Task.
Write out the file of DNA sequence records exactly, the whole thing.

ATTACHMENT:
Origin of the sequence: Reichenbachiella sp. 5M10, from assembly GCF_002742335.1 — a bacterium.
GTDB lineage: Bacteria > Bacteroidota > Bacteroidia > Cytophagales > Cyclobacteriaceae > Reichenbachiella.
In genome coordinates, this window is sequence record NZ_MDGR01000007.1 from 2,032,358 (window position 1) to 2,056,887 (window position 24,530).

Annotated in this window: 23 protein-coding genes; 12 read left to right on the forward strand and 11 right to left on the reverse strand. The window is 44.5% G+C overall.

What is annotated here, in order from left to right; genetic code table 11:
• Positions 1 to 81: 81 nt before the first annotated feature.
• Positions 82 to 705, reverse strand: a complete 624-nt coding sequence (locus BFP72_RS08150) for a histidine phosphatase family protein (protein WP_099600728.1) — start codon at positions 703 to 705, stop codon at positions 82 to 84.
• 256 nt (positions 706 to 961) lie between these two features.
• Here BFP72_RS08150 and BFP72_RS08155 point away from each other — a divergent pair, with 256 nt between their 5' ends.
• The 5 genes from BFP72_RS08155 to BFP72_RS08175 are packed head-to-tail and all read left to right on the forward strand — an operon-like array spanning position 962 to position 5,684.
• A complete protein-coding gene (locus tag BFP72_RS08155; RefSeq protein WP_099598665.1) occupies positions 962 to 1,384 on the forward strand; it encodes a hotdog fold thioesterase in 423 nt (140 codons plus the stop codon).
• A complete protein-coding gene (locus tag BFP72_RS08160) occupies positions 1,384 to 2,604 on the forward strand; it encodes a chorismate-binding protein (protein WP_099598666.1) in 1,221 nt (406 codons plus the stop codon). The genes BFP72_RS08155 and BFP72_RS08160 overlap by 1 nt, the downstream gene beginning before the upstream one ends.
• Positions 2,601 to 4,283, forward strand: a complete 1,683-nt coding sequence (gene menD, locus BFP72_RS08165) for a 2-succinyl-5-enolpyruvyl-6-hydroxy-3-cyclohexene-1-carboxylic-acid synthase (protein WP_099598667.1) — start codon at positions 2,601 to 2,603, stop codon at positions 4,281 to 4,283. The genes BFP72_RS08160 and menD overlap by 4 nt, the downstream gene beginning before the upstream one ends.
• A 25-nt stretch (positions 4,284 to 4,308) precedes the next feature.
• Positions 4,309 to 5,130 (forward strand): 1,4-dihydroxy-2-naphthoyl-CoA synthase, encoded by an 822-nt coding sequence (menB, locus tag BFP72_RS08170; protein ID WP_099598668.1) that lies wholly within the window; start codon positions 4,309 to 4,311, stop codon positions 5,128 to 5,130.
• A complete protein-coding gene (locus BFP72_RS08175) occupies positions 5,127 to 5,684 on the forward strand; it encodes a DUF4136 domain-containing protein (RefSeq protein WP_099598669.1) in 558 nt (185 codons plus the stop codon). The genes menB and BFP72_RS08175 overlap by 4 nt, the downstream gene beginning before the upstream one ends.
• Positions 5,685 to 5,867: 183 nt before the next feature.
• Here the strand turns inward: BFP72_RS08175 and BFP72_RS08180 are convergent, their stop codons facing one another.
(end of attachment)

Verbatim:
Origin of the sequence: Reichenbachiella sp. 5M10, from assembly GCF_002742335.1 — a bacterium.
GTDB lineage: Bacteria > Bacteroidota > Bacteroidia > Cytophagales > Cyclobacteriaceae > Reichenbachiella.
In genome coordinates, this window is sequence record NZ_MDGR01000007.1 from 2,032,358 (window position 1) to 2,056,887 (window position 24,530).

Annotated in this window: 23 protein-coding genes; 12 read left to right on the forward strand and 11 right to left on the reverse strand. The window is 44.5% G+C overall.

What is annotated here, in order from left to right; genetic code table 11:
• Positions 1 to 81: 81 nt before the first annotated feature.
• Positions 82 to 705, reverse strand: a complete 624-nt coding sequence (locus BFP72_RS08150) for a histidine phosphatase family protein (protein WP_099600728.1) — start codon at positions 703 to 705, stop codon at positions 82 to 84.
• 256 nt (positions 706 to 961) lie between these two features.
• Here BFP72_RS08150 and BFP72_RS08155 point away from each other — a divergent pair, with 256 nt between their 5' ends.
• The 5 genes from BFP72_RS08155 to BFP72_RS08175 are packed head-to-tail and all read left to right on the forward strand — an operon-like array spanning position 962 to position 5,684.
• A complete protein-coding gene (locus tag BFP72_RS08155; RefSeq protein WP_099598665.1) occupies positions 962 to 1,384 on the forward strand; it encodes a hotdog fold thioesterase in 423 nt (140 codons plus the stop codon).
• A complete protein-coding gene (locus tag BFP72_RS08160) occupies positions 1,384 to 2,604 on the forward strand; it encodes a chorismate-binding protein (protein WP_099598666.1) in 1,221 nt (406 codons plus the stop codon). The genes BFP72_RS08155 and BFP72_RS08160 overlap by 1 nt, the downstream gene beginning before the upstream one ends.
• Positions 2,601 to 4,283, forward strand: a complete 1,683-nt coding sequence (gene menD, locus BFP72_RS08165) for a 2-succinyl-5-enolpyruvyl-6-hydroxy-3-cyclohexene-1-carboxylic-acid synthase (protein WP_099598667.1) — start codon at positions 2,601 to 2,603, stop codon at positions 4,281 to 4,283. The genes BFP72_RS08160 and menD overlap by 4 nt, the downstream gene beginning before the upstream one ends.
• A 25-nt stretch (positions 4,284 to 4,308) precedes the next feature.
• Positions 4,309 to 5,130 (forward strand): 1,4-dihydroxy-2-naphthoyl-CoA synthase, encoded by an 822-nt coding sequence (menB, locus tag BFP72_RS08170; protein ID WP_099598668.1) that lies wholly within the window; start codon positions 4,309 to 4,311, stop codon positions 5,128 to 5,130.
• A complete protein-coding gene (locus BFP72_RS08175) occupies positions 5,127 to 5,684 on the forward strand; it encodes a DUF4136 domain-containing protein (RefSeq protein WP_099598669.1) in 558 nt (185 codons plus the stop codon). The genes menB and BFP72_RS08175 overlap by 4 nt, the downstream gene beginning before the upstream one ends.
• Positions 5,685 to 5,867: 183 nt before the next feature.
• Here the strand turns inward: BFP72_RS08175 and BFP72_RS08180 are convergent, their stop codons facing one another.